Fishing Road Trip USA has left Florida and Paul finds himself in the great state of Georgia, where he can finally play to his own strengths. But first, Captain Mark Covington takes Paul out to the Brunswick coast where a unique species can be found in great numbers. Tripletail, an ancient species, can be spotted sunbathing in the top few inches of the water, where a precise cast can make for exciting sport. Up at the Brigadoon Fly Lodge near Atlanta, a crystal-clear Trout stream offers Paul a chance to show off his skills. After some massive brownies on the local patterns, he breaks out some of his own traditional Scottish wets for a little friendly competition with guide Hunter Morris.
In this episode of Fishing Roadtrip USA, Paul doubles back and travels east to South Carolina in search of Redfish, Speckled Sea Trout and Blue Catfish. Out near Mount Pleasant, skipper Rick takes Paul on a tour of the ancient docks that border the miles of waterways in Carolina, docks that provide shelter for big, predatory Redfish and Trout. After great sport on light spinning tackle, Captain Don Graham brings Paul out to the canal connecting Lake Marion, where Blue Catfish grow big and hungry in the shallow, muddy water.
The next Leg of Paul’s east coast adventure has him in North Carolina, where he explores the waters around Morehead City in pursuit of Redfish, Blue Fish and every other colour of fish, in another episode of Fishing Road Trip USA. With not a cloud on the sky, the crew join Captain Dave, a legend in the backwater fishing scene. Greeted by miles of bays and estuaries, Paul enjoys exciting action jigging for Redfish and Bluefish on light tackle. Up towards the town of Oriental, Captain Gary knows some good spots for speckled Sea Trout. When the action proves slow, Paul pulls out his trusty fly rod and suddenly catches a fish most fly anglers would never dream to encounter.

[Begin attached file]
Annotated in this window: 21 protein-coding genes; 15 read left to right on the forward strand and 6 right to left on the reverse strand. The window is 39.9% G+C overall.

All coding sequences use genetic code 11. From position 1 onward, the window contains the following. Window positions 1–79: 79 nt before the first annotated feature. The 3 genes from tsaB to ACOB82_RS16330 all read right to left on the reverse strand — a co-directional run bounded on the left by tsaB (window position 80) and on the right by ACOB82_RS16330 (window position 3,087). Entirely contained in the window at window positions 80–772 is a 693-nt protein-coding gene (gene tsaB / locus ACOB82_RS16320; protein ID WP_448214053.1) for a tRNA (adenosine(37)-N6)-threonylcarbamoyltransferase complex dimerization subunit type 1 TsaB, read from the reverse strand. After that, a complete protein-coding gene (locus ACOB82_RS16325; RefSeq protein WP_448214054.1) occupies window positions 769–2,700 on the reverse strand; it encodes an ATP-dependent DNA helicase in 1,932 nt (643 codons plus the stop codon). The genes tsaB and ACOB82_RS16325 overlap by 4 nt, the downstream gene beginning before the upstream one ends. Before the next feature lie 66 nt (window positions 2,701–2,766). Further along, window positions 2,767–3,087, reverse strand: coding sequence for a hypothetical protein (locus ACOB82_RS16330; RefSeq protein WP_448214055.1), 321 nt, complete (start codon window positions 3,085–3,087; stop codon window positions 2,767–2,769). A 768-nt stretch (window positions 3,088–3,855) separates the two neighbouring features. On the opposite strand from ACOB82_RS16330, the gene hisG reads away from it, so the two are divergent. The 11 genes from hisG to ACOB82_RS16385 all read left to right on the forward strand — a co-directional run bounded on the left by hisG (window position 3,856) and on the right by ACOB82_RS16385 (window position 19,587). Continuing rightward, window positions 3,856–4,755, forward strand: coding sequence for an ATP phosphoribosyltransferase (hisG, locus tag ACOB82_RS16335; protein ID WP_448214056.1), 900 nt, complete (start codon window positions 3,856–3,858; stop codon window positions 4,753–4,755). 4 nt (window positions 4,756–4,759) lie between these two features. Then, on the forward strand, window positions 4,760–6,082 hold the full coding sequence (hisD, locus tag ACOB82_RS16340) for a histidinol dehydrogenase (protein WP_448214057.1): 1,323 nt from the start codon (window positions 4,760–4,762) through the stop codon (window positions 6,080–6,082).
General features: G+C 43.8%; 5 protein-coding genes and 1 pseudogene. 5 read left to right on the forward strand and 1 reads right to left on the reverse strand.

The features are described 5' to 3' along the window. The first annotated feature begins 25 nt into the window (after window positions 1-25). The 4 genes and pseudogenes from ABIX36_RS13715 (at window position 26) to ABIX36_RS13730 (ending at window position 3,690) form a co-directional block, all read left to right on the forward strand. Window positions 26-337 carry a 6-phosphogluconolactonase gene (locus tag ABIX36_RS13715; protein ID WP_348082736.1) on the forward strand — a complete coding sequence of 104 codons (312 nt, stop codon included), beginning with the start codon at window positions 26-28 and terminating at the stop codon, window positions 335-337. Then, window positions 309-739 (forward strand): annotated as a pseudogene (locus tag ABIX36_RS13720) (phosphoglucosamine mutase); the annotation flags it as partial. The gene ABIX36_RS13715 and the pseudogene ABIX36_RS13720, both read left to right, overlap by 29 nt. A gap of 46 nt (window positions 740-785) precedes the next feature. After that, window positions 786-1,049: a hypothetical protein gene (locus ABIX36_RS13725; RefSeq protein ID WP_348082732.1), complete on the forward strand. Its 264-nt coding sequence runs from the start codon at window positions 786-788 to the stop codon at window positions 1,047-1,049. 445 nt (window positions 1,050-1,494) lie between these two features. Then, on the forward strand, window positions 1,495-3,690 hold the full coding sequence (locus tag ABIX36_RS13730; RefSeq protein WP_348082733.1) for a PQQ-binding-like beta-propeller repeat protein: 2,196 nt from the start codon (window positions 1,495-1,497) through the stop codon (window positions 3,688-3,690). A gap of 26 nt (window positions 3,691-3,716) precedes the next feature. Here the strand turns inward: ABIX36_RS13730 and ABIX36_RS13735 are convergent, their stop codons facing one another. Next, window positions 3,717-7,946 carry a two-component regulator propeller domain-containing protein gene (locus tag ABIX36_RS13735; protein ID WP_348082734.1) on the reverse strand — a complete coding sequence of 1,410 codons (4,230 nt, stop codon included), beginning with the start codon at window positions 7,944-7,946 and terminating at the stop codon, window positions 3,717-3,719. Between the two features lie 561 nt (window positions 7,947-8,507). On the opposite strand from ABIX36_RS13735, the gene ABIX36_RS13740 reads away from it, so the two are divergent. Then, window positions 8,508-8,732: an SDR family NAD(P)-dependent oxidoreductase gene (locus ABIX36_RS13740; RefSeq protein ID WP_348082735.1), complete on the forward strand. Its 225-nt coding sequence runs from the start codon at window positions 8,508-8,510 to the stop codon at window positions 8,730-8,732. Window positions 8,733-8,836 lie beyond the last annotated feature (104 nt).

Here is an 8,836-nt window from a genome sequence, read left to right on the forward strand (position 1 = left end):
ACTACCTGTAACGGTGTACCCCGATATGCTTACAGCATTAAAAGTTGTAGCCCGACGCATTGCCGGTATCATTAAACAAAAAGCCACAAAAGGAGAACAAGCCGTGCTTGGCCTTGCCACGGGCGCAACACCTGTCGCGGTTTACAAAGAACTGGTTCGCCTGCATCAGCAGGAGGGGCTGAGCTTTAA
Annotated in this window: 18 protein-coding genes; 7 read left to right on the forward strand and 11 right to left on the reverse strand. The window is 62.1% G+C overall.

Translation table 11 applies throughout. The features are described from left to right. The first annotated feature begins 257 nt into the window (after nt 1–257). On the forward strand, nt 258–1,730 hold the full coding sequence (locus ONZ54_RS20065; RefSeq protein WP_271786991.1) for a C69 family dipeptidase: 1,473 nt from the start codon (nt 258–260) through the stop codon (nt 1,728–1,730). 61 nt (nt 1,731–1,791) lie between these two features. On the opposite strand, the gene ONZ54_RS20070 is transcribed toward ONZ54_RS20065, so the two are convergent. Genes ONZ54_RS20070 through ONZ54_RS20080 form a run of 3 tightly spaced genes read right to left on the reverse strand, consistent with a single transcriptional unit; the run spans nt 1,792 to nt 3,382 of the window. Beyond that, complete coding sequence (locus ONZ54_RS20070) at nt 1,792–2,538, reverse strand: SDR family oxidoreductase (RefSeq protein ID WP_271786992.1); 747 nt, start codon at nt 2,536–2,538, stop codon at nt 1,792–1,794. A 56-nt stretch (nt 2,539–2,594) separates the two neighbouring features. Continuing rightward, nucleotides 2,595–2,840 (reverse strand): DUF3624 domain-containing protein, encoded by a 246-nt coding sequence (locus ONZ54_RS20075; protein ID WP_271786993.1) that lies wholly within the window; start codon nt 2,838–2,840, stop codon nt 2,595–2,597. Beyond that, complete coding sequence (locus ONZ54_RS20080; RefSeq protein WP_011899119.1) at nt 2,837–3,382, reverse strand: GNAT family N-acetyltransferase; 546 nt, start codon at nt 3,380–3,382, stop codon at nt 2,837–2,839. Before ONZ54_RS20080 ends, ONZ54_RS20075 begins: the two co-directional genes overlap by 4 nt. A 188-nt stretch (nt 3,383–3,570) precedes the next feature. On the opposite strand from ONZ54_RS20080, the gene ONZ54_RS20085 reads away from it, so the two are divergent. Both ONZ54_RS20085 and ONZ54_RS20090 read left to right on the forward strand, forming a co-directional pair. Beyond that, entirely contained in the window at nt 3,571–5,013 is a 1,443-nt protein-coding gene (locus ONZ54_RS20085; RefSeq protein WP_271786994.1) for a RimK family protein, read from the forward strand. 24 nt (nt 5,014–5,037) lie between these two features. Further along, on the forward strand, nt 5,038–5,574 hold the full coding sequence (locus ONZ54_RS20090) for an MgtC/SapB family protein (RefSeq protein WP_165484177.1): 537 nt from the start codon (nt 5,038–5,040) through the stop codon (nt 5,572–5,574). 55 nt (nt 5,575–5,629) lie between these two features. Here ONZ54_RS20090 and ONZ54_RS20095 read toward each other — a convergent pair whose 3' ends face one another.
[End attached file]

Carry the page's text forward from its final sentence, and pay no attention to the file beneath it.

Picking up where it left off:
Paul continues his travels north in this episode of Fishing Road Trip USA, as he hunts out two very different species of bass in rural Virginia. First up is a bucket list species for Paul and Captain Cathy is just the person to find it for him. The crew join her in the early hours on a pitch-black Smith’s Mountain Lake. With fresh live bait in the well, it’s not long before these big fish make their way to the boat. Over in the town of Roanoke, guide Sam subjects Paul to some rough water rafting; the only way to get to the pristine Smallmouth Bass that live in the beautiful New River.